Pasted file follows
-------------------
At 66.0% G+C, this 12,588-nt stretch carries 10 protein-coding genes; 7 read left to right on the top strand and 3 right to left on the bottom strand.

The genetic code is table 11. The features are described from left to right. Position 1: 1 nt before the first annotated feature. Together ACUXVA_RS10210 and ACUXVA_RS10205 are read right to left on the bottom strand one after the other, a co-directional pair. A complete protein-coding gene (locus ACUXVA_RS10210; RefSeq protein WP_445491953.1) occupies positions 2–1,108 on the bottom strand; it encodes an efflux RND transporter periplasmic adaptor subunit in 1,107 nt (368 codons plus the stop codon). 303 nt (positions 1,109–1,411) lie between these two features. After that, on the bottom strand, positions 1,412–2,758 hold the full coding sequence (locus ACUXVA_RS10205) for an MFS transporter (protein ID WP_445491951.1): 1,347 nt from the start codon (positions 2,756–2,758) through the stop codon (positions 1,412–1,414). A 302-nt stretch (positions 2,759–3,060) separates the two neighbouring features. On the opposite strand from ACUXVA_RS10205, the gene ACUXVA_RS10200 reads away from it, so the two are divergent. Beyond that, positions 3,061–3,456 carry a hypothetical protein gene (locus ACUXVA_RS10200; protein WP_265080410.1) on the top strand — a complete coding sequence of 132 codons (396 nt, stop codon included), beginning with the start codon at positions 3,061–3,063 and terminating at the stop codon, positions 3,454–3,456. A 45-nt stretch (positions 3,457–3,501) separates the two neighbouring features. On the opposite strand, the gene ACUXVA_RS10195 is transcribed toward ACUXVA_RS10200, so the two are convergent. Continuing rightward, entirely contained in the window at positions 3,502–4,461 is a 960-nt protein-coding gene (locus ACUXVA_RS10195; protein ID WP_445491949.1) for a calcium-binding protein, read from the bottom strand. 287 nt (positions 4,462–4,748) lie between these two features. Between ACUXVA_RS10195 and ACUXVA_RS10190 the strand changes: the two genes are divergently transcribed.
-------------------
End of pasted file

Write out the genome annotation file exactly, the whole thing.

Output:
At 66.0% G+C, this 12,588-nt stretch carries 10 protein-coding genes; 7 read left to right on the top strand and 3 right to left on the bottom strand.

The genetic code is table 11. The features are described from left to right. Position 1: 1 nt before the first annotated feature. Together ACUXVA_RS10210 and ACUXVA_RS10205 are read right to left on the bottom strand one after the other, a co-directional pair. A complete protein-coding gene (locus ACUXVA_RS10210; RefSeq protein WP_445491953.1) occupies positions 2–1,108 on the bottom strand; it encodes an efflux RND transporter periplasmic adaptor subunit in 1,107 nt (368 codons plus the stop codon). 303 nt (positions 1,109–1,411) lie between these two features. After that, on the bottom strand, positions 1,412–2,758 hold the full coding sequence (locus ACUXVA_RS10205) for an MFS transporter (protein ID WP_445491951.1): 1,347 nt from the start codon (positions 2,756–2,758) through the stop codon (positions 1,412–1,414). A 302-nt stretch (positions 2,759–3,060) separates the two neighbouring features. On the opposite strand from ACUXVA_RS10205, the gene ACUXVA_RS10200 reads away from it, so the two are divergent. Beyond that, positions 3,061–3,456 carry a hypothetical protein gene (locus ACUXVA_RS10200; protein WP_265080410.1) on the top strand — a complete coding sequence of 132 codons (396 nt, stop codon included), beginning with the start codon at positions 3,061–3,063 and terminating at the stop codon, positions 3,454–3,456. A 45-nt stretch (positions 3,457–3,501) separates the two neighbouring features. On the opposite strand, the gene ACUXVA_RS10195 is transcribed toward ACUXVA_RS10200, so the two are convergent. Continuing rightward, entirely contained in the window at positions 3,502–4,461 is a 960-nt protein-coding gene (locus ACUXVA_RS10195; protein ID WP_445491949.1) for a calcium-binding protein, read from the bottom strand. 287 nt (positions 4,462–4,748) lie between these two features. Between ACUXVA_RS10195 and ACUXVA_RS10190 the strand changes: the two genes are divergently transcribed.